Helsinki/New Delhi: World's largest mobile phone maker Nokia will slash another 3,500 jobs worldwide as part of drastic restructuring efforts that includes shuttering manufacturing facility in Romania.

Battling tough business conditions, Nokia's latest move would be in addition to restructuring plans unveiled in April,that would affect as many as 7,000 jobs globally.

Nokia on Thursday announced reductions in manufacturing, the Location & Commerce business and supporting functions. Among others, these plans would see shutting down of manufacturing facility in Cluj, Romania by the end of this year.

"The planned closure of the Cluj factory combined with adjustments to supply chain operations is estimated to impact approximately 2,200 employees.

"The planned changes in the Location & Commerce business are estimated to impact approximately 1,300 employees," the Finnish handset maker said in a statement.

These job cuts are expected to happen by end of 2012.

"The impact on India post this announcement will be minimal, if at all," a Nokia spokesperson said.

The Finnish entity in April said it would be laying off 4,000 people globally, while 3,000 jobs would be moved to the US major Accenture that would take care of Nokia's Symbian software activities.

"We must take painful, yet necessary, steps to align our workforce and operations with our path forward," Nokia President and CEO Stephen Elop said on Thursday.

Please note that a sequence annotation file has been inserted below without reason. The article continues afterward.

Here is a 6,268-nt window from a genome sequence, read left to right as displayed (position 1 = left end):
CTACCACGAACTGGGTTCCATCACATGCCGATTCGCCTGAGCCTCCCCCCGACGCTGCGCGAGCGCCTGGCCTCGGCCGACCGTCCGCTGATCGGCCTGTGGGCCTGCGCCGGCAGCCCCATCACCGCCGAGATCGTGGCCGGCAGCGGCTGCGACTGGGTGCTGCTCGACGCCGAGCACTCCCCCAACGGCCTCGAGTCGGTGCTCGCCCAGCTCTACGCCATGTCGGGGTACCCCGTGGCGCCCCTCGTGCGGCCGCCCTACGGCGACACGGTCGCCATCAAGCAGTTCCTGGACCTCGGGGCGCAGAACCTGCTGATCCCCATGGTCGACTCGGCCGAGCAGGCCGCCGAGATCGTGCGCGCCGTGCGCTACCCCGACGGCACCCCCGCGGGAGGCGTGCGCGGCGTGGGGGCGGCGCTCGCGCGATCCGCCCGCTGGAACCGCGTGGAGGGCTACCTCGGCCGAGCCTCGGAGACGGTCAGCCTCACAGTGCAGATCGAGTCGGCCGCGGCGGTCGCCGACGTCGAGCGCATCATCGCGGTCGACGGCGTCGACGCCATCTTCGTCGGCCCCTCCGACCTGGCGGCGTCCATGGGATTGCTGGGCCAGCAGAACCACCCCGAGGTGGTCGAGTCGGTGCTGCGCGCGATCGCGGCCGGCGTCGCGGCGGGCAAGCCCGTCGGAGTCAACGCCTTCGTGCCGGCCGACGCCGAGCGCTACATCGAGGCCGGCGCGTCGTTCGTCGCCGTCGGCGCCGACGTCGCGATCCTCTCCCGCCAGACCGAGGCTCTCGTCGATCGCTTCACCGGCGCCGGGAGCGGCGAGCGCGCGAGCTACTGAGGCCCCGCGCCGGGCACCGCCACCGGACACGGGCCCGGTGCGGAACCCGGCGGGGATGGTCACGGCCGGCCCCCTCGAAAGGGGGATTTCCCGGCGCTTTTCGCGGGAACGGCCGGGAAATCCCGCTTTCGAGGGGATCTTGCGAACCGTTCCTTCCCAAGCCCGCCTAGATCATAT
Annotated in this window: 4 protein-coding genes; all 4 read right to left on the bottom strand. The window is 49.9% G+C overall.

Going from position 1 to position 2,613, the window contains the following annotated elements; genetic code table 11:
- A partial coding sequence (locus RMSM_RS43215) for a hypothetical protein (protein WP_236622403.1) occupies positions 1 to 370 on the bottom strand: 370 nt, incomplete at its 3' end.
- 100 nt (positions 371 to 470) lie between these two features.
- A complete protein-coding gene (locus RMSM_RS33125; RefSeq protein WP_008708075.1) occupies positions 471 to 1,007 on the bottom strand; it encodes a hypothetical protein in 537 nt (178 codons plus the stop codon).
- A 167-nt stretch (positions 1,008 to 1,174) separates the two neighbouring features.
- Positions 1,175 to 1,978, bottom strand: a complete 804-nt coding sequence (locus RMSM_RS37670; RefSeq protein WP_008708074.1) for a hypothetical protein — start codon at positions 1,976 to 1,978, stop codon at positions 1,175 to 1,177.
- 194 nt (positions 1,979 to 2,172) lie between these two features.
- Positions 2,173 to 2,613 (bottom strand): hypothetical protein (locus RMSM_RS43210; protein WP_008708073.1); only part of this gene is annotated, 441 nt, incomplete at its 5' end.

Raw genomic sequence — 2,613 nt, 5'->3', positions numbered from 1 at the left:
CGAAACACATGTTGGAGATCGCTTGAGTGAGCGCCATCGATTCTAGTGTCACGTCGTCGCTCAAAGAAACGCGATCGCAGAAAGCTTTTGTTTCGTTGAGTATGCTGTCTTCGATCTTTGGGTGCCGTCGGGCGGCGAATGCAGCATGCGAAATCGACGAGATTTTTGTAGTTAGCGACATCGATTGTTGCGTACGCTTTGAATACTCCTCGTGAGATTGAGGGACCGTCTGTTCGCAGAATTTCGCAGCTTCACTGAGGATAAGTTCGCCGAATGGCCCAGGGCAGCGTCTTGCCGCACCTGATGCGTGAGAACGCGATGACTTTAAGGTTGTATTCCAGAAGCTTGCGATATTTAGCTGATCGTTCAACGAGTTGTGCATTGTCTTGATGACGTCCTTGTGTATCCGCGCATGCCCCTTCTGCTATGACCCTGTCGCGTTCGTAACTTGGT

According to the statement, Nokia's high-volume Asian factories provide greater scale and proximity benefits. The Finnish major also has manufacturing facility in India.

The cell phone maker would also review long-term role of its manufacturing operations in Salo, Finland, Komarom, Hungary, and Reynosa, Mexico.

"... it is estimated this would have an impact on the number of personnel in 2012, with no impact in 2011," the statement noted.

The company's Location & Commerce business, offers products and services, including digital mapping content.

"Nokia plans to concentrate its Location & Commerce development efforts in Berlin, Boston, Chicago and other supporting sites, and plans to close its operations in Bonn, Germany and Malvern, US," the statement said.

Amid falling sales, especially in the lucrative smartphone market, Nokia posted a loss of 368 million euros for the three months ended June 2011. In the year-ago period, it had a profit of 227 million euros.

"We are seeing solid progress against our strategy, and with these planned changes we will emerge as a more dynamic, nimble and efficient challenger," Elop stressed.